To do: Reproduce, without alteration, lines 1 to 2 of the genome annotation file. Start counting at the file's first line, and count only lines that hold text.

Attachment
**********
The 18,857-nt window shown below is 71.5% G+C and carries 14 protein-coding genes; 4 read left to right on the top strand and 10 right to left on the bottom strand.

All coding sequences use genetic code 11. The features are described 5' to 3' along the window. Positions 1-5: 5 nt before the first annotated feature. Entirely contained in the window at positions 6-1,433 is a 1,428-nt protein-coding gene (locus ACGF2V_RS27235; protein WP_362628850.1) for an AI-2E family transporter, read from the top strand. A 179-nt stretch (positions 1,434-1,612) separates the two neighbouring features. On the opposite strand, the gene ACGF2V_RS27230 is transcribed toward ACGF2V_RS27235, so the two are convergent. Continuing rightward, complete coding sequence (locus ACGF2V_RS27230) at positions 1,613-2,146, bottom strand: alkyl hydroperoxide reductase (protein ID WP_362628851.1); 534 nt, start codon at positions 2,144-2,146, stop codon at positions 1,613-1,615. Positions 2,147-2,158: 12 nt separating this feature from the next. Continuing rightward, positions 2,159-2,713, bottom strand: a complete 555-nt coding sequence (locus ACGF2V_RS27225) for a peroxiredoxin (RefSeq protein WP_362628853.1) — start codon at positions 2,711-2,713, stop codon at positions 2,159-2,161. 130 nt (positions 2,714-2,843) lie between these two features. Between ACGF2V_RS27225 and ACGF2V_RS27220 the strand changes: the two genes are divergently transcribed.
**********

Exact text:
The 18,857-nt window shown below is 71.5% G+C and carries 14 protein-coding genes; 4 read left to right on the top strand and 10 right to left on the bottom strand.

All coding sequences use genetic code 11. The features are described 5' to 3' along the window. Positions 1-5: 5 nt before the first annotated feature. Entirely contained in the window at positions 6-1,433 is a 1,428-nt protein-coding gene (locus ACGF2V_RS27235; protein WP_362628850.1) for an AI-2E family transporter, read from the top strand. A 179-nt stretch (positions 1,434-1,612) separates the two neighbouring features. On the opposite strand, the gene ACGF2V_RS27230 is transcribed toward ACGF2V_RS27235, so the two are convergent. Continuing rightward, complete coding sequence (locus ACGF2V_RS27230) at positions 1,613-2,146, bottom strand: alkyl hydroperoxide reductase (protein ID WP_362628851.1); 534 nt, start codon at positions 2,144-2,146, stop codon at positions 1,613-1,615. Positions 2,147-2,158: 12 nt separating this feature from the next. Continuing rightward, positions 2,159-2,713, bottom strand: a complete 555-nt coding sequence (locus ACGF2V_RS27225) for a peroxiredoxin (RefSeq protein WP_362628853.1) — start codon at positions 2,711-2,713, stop codon at positions 2,159-2,161. 130 nt (positions 2,714-2,843) lie between these two features. Between ACGF2V_RS27225 and ACGF2V_RS27220 the strand changes: the two genes are divergently transcribed.